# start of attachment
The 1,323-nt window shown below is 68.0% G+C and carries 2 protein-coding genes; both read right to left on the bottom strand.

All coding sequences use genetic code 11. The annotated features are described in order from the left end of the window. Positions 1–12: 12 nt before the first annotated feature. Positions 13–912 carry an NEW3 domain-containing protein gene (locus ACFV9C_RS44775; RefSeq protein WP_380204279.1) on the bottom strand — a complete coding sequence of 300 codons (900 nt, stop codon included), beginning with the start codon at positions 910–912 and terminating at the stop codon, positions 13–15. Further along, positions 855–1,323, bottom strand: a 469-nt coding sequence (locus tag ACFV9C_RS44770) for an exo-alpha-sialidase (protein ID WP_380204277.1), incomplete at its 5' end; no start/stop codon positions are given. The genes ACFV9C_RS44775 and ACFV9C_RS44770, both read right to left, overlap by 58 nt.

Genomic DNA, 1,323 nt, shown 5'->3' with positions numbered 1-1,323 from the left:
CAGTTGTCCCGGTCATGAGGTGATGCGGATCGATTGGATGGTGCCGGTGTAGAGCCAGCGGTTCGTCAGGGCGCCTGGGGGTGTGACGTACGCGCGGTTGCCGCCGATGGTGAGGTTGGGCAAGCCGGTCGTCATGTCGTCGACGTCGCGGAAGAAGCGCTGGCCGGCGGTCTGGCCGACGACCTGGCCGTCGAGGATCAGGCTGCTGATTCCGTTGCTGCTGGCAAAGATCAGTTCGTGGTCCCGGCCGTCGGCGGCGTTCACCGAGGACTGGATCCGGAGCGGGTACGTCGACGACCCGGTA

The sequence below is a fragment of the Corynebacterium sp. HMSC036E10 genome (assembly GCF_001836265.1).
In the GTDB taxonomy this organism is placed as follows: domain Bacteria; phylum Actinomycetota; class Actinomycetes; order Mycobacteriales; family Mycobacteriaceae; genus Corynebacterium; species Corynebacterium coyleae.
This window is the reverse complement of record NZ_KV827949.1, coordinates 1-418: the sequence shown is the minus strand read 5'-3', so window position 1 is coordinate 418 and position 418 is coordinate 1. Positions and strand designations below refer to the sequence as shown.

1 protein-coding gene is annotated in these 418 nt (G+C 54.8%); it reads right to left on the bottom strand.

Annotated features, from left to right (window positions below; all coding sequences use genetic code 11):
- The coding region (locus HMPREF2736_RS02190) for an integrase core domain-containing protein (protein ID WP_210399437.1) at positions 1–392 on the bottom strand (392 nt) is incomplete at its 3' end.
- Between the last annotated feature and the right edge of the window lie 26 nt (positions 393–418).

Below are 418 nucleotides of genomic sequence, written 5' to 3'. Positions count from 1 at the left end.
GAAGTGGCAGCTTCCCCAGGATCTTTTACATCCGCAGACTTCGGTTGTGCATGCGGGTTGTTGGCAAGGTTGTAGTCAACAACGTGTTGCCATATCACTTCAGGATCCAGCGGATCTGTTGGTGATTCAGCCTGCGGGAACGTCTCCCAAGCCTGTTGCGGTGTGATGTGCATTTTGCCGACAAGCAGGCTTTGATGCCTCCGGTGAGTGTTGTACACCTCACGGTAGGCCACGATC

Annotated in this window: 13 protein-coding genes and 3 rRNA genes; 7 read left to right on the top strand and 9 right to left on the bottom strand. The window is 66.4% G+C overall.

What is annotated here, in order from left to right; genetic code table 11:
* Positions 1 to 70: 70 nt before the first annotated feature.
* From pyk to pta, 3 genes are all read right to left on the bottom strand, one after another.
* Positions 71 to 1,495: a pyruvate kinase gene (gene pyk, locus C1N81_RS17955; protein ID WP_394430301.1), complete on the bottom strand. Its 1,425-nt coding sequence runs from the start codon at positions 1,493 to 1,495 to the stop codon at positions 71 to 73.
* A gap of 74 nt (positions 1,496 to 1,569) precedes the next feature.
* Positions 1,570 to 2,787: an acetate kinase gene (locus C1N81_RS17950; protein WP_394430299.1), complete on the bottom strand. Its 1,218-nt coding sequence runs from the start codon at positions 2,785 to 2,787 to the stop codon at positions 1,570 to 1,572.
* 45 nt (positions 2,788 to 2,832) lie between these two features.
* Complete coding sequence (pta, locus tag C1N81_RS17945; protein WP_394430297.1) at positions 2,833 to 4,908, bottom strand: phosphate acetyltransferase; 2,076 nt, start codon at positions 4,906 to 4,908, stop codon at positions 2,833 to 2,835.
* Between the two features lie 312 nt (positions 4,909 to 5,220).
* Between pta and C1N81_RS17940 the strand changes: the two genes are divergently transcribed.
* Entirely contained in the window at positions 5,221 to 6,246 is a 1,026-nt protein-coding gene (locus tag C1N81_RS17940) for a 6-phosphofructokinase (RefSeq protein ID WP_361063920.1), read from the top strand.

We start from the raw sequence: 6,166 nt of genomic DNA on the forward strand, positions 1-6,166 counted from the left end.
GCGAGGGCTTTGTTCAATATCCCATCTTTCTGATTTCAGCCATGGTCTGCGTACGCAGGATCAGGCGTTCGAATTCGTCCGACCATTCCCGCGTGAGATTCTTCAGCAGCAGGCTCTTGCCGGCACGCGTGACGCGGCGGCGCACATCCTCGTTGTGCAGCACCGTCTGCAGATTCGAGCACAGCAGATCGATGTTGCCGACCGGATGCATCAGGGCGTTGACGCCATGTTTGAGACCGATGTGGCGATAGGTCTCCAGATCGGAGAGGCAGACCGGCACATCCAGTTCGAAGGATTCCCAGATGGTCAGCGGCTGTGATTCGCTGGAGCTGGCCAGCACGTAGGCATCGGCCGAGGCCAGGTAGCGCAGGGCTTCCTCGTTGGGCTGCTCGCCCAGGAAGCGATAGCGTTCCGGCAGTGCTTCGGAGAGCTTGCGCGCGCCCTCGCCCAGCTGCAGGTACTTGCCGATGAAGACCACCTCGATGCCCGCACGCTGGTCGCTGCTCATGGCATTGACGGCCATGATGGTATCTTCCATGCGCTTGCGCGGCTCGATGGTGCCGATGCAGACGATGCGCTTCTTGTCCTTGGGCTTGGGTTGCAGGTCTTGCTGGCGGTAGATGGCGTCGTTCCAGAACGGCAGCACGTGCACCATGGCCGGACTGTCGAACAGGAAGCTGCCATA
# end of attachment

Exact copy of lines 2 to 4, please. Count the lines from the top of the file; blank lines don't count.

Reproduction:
All coding sequences use genetic code 11. The annotated features are described in order from the left end of the window. Positions 1–12: 12 nt before the first annotated feature. Positions 13–912 carry an NEW3 domain-containing protein gene (locus ACFV9C_RS44775; RefSeq protein WP_380204279.1) on the bottom strand — a complete coding sequence of 300 codons (900 nt, stop codon included), beginning with the start codon at positions 910–912 and terminating at the stop codon, positions 13–15. Further along, positions 855–1,323, bottom strand: a 469-nt coding sequence (locus tag ACFV9C_RS44770) for an exo-alpha-sialidase (protein ID WP_380204277.1), incomplete at its 5' end; no start/stop codon positions are given. The genes ACFV9C_RS44775 and ACFV9C_RS44770, both read right to left, overlap by 58 nt.

Genomic DNA, 1,323 nt, shown 5'->3' with positions numbered 1-1,323 from the left:
CAGTTGTCCCGGTCATGAGGTGATGCGGATCGATTGGATGGTGCCGGTGTAGAGCCAGCGGTTCGTCAGGGCGCCTGGGGGTGTGACGTACGCGCGGTTGCCGCCGATGGTGAGGTTGGGCAAGCCGGTCGTCATGTCGTCGACGTCGCGGAAGAAGCGCTGGCCGGCGGTCTGGCCGACGACCTGGCCGTCGAGGATCAGGCTGCTGATTCCGTTGCTGCTGGCAAAGATCAGTTCGTGGTCCCGGCCGTCGGCGGCGTTCACCGAGGACTGGATCCGGAGCGGGTACGTCGACGACCCGGTA